Starting with this year’s tournaments, the reigning U.S. Amateur and U.S. Women’s Amateur champions will be able to utilize their exemptions in the following year’s U.S. Open and U.S. Women’s Open even if they decide to turn pro.
In the past, the reigning winners of the amateur championships received exemptions in the U.S. Open and U.S. Women’s Open only if they maintained their amateur status.
The U.S.G.A. announced the decision on Monday, one day after PGA Tour rookie Viktor Hovland fell just 67 points shy of qualifying for the FedEx Cup Playoffs and earning his Tour card for next season.
Hovland, 21, was the low amateur at both the Masters and U.S. Open this season. But he didn’t earn any FedEx Cup points — or prize money — because he was still an amateur. He won the 2018 U.S. Amateur at Pebble Beach.
Hovland will attempt to earn his full-time Tour status for 2019-20 by competing in the Korn Ferry Tour finals.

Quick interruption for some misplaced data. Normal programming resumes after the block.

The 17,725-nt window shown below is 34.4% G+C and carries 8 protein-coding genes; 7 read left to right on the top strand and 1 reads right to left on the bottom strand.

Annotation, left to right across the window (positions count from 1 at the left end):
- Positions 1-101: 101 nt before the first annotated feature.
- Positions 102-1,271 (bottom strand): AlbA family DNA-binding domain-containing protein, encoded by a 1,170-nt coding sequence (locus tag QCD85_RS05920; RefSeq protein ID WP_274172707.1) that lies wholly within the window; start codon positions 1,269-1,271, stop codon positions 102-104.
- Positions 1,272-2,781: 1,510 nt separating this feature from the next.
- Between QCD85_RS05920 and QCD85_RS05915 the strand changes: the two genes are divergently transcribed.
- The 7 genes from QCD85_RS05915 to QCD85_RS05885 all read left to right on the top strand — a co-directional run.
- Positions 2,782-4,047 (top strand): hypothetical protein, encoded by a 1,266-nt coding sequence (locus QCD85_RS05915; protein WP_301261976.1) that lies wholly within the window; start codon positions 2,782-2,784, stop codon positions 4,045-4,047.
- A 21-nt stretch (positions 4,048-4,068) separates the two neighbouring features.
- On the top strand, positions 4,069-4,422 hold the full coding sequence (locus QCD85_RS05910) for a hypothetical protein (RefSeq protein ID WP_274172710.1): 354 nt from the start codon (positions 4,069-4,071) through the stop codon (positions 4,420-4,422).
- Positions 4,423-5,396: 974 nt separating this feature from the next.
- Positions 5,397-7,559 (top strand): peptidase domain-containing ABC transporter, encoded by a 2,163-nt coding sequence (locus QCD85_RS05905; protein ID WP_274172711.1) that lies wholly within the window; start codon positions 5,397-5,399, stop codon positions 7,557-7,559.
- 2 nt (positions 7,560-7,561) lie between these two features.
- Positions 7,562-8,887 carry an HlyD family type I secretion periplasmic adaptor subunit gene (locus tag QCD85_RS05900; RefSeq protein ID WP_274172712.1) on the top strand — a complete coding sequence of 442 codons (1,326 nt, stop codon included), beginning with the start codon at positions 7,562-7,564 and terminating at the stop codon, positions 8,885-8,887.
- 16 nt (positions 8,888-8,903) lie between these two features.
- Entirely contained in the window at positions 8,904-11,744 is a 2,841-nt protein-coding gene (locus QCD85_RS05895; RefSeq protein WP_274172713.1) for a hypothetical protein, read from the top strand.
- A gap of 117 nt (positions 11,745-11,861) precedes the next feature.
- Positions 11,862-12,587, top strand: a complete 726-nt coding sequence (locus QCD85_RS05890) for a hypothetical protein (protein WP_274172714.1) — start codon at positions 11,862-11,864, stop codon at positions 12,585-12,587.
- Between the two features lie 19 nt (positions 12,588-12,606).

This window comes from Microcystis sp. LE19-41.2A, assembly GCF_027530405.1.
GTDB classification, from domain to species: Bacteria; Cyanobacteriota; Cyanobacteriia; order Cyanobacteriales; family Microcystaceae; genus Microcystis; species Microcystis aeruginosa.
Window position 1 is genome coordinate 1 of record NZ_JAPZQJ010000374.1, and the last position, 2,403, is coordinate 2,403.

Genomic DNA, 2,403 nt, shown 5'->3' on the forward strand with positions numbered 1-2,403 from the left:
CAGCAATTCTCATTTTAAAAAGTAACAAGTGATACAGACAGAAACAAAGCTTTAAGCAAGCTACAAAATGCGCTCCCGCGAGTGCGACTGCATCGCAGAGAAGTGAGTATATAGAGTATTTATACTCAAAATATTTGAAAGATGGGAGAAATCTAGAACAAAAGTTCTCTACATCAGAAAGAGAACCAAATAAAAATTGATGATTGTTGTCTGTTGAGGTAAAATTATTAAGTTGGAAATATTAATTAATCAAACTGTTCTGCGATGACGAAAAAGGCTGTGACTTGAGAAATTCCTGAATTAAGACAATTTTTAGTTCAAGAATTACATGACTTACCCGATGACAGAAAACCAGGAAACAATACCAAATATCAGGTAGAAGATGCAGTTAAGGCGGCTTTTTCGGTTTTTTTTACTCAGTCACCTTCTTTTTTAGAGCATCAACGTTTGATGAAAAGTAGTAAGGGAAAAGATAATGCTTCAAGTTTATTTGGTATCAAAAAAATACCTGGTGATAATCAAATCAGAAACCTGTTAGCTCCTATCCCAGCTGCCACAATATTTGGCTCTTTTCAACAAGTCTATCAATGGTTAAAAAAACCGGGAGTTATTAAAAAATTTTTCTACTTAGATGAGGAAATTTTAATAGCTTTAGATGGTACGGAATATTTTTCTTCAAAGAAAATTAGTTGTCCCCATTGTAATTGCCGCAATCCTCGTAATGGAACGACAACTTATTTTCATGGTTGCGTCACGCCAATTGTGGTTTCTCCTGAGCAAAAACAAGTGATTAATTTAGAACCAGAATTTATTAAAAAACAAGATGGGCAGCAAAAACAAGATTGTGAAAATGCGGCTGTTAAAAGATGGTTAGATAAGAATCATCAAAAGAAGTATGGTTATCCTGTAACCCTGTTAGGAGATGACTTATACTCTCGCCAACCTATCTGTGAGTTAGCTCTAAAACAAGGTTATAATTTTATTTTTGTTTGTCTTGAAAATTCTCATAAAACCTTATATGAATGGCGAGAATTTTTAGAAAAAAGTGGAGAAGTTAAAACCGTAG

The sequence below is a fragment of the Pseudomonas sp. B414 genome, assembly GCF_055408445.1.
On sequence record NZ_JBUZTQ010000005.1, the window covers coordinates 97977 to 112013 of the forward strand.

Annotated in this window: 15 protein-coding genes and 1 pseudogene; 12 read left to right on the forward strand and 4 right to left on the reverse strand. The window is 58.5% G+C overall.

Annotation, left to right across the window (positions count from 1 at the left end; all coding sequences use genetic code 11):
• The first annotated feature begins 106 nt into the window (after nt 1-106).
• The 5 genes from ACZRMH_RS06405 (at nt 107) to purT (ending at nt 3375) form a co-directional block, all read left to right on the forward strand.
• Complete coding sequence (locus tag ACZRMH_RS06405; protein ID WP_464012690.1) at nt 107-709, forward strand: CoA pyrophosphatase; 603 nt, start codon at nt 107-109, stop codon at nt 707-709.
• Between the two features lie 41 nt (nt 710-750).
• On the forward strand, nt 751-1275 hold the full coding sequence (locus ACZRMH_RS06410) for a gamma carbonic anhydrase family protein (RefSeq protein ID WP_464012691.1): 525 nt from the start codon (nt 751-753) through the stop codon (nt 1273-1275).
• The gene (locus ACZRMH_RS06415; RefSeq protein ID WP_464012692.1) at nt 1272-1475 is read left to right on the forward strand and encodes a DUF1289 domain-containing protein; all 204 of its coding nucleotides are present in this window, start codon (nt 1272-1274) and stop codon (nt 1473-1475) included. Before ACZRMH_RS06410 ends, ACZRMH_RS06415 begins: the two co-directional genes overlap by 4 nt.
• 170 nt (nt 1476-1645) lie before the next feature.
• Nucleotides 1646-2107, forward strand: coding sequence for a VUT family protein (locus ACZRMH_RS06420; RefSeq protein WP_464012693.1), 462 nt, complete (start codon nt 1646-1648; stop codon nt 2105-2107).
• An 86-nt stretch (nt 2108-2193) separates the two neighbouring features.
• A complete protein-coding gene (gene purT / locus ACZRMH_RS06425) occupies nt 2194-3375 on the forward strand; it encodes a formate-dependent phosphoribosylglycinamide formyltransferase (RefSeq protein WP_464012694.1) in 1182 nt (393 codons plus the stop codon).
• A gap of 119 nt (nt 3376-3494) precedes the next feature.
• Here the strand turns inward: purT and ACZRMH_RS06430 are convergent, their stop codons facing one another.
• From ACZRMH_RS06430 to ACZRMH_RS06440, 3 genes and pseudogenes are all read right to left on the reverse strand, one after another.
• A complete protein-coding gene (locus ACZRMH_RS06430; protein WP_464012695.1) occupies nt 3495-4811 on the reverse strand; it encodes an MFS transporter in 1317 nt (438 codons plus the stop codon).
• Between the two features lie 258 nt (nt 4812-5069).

“We believe this change gives our champions an important option as they choose whether and when to embark on their professional careers,” said John Bodenhamer, USGA managing director, Champions. “Given the significant purses awarded at the U.S. Open and U.S. Women’s Open, we realize how important it is for players to make the most appropriate decision for his or her career, and the positive impact it could have at the outset of their professional careers.”
The changes take effect starting with the U.S. Women’s Amateur this week at West Point, Mississippi, and next week’s U.S. Amateur at Pinehurst, North Carolina.
“Given the opportunities afforded the U.S. Amateur and U.S. Women’s Amateur champions, we want to make sure they are able to take advantage of as many as possible,” Bodehamer said. “We feel strongly that our reigning champions have earned their places in the U.S. Open and U.S. Women’s Open, regardless of their amateur status.”
Over the past decade, four of the 10 U.S. Amateur and three of the 10 U.S. Women’s Open winners passed up exemptions to the following year’s Open Championships and instead turned pro.